What Are Some Important Things to Know About Ankle Ligament Reconstruction Surgery?


Quick Answer

Ankle ligament reconstruction is necessary for patients experiencing ankle instability that is not responding to nonsurgical modes of treatment, especially if symptoms are present longer than six months, says the American Orthopaedic Foot and Ankle Society. Ankle ligament reconstruction is usually an outpatient surgery with regional or general anesthesia. The surgeon may repair the area by reinforcing the ligaments with stitches, or he may use tendons to replace the torn ligaments.

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Full Answer

The most common form of ankle ligament reconstruction is the modified Brostrom procedure, in which the surgeon strengthens the ligaments with stitches or anchors placed on one of the bones of the ankle, according to the American Orthopaedic Foot and Ankle Society. To replace the ligaments with tendons, the surgeon may use the patient's hamstring tendon or a tendon from a cadaver. He weaves the tendon into the ankle bones and secures it with stitches or a bone screw.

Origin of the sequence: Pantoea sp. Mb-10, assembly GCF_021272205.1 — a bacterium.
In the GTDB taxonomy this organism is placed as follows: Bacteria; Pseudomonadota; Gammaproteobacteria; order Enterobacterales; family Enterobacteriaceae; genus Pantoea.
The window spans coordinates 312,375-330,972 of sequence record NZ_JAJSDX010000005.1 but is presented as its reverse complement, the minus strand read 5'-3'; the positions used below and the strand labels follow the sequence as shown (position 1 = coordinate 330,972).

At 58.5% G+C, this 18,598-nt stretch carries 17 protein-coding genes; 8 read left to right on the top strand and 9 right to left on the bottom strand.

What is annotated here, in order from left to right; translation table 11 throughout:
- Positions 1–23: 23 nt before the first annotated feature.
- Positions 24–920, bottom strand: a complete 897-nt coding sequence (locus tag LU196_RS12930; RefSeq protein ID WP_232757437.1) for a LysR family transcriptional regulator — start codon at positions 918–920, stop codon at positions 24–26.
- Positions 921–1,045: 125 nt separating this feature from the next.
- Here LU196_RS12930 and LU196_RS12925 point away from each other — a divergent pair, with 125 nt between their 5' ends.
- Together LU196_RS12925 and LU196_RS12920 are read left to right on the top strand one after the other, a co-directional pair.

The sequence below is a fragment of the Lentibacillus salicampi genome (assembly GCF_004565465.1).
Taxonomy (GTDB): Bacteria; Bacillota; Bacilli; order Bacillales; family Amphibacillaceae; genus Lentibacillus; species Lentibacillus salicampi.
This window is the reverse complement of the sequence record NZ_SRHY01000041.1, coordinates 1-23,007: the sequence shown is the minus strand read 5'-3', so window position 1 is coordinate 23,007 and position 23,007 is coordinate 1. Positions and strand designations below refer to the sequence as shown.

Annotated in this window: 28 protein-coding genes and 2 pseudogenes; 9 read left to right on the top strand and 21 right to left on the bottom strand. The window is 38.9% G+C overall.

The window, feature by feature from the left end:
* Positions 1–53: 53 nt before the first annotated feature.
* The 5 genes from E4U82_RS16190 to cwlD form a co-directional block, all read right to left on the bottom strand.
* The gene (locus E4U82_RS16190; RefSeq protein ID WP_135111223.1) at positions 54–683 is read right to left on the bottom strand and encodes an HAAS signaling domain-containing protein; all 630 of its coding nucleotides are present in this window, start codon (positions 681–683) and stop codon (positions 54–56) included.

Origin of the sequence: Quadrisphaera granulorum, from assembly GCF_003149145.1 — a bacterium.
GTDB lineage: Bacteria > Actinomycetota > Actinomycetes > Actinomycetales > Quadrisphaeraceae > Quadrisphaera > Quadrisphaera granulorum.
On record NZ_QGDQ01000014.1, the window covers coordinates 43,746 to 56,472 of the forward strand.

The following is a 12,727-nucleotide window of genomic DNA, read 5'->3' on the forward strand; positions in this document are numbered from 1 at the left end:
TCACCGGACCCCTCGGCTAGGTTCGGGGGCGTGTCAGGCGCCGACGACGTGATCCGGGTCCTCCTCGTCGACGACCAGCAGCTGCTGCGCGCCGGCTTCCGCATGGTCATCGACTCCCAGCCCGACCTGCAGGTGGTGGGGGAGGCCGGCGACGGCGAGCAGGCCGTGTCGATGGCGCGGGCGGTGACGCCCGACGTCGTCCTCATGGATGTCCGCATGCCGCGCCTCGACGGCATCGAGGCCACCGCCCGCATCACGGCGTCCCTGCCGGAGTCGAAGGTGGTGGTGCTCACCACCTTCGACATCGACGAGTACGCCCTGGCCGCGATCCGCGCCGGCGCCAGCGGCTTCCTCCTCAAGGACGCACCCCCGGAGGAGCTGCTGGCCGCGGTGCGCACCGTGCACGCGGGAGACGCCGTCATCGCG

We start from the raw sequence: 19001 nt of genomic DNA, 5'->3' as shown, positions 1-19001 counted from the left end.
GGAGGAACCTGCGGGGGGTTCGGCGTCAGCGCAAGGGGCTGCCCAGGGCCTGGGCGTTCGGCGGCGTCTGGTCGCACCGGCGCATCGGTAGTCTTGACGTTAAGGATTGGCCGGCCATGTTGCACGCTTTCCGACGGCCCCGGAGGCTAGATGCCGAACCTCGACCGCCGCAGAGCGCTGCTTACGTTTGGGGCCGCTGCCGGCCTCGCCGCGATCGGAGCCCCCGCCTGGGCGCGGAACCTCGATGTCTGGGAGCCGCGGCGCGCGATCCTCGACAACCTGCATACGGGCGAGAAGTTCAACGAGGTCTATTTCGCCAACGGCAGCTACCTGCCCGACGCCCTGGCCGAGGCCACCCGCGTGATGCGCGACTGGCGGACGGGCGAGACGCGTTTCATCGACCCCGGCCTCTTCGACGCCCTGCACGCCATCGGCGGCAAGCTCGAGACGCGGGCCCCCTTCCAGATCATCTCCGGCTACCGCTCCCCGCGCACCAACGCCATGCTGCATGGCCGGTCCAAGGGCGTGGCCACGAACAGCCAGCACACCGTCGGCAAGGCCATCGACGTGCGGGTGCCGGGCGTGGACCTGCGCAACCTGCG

Possible complications with any surgical procedure include an adverse reaction to anesthesia, damage to the nerves or blood vessels, infection, blood clots or excessive bleeding, reports the American Orthopaedic Foot and Ankle Society. Patients recovering from ankle ligament reconstruction commonly report decreased sensation around the incision that may extend to the top of the foot. Less common problems include infection, slow healing of the wound or blood clots within the veins of the leg.

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